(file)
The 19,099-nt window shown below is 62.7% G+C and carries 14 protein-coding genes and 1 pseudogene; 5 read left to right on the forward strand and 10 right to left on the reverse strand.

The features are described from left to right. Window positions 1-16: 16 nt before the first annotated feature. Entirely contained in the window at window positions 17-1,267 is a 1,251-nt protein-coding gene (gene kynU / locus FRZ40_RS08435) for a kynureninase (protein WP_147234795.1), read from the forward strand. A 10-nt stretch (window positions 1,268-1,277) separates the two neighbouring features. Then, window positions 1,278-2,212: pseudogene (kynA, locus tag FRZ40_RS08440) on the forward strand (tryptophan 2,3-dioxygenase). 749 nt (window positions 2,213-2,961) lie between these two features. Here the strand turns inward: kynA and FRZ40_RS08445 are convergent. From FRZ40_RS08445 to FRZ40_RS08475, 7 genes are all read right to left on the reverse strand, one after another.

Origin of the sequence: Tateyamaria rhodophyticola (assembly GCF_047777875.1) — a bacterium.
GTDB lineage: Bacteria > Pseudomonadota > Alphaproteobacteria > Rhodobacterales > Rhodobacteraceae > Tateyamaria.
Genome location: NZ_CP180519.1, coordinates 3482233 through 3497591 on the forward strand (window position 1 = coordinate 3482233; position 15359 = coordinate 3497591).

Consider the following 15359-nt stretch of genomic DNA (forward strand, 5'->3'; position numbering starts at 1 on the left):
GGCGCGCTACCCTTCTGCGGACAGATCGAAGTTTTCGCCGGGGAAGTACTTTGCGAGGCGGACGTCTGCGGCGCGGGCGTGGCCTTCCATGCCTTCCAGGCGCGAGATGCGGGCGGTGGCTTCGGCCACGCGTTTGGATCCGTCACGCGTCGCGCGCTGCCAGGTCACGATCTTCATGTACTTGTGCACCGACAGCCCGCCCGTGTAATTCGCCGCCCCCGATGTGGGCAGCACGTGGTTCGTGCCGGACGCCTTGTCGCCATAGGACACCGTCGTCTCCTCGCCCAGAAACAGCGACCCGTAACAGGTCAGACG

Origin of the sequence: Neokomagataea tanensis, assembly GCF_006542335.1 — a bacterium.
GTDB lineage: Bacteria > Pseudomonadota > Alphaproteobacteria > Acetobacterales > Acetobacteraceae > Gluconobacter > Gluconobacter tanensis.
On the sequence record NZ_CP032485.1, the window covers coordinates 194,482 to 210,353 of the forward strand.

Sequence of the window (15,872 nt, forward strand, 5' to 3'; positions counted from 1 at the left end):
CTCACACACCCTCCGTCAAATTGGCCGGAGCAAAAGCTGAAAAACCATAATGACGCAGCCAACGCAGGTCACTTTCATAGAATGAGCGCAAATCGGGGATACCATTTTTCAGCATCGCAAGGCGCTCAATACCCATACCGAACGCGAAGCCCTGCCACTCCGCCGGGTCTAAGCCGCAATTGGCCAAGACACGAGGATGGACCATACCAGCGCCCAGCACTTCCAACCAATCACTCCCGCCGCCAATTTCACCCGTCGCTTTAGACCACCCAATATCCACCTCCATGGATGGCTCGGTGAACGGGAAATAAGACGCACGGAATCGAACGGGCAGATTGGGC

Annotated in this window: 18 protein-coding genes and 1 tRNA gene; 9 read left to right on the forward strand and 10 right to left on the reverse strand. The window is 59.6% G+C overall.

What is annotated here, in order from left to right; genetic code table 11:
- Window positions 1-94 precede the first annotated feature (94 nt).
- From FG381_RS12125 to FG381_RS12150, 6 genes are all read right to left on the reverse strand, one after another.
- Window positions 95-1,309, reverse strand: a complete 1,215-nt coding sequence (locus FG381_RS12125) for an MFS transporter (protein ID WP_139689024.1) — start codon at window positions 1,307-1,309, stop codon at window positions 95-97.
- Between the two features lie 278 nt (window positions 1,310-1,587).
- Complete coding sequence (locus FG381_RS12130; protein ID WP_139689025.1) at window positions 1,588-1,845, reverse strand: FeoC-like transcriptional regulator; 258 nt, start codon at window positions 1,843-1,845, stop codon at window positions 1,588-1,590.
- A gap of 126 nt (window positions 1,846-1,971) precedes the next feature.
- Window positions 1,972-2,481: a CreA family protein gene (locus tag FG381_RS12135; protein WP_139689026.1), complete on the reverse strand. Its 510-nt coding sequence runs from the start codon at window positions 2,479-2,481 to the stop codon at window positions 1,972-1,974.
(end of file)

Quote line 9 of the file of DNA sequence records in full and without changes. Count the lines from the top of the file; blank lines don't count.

GTDB lineage: Bacteria > Pseudomonadota > Alphaproteobacteria > Acetobacterales > Acetobacteraceae > Gluconobacter > Gluconobacter tanensis.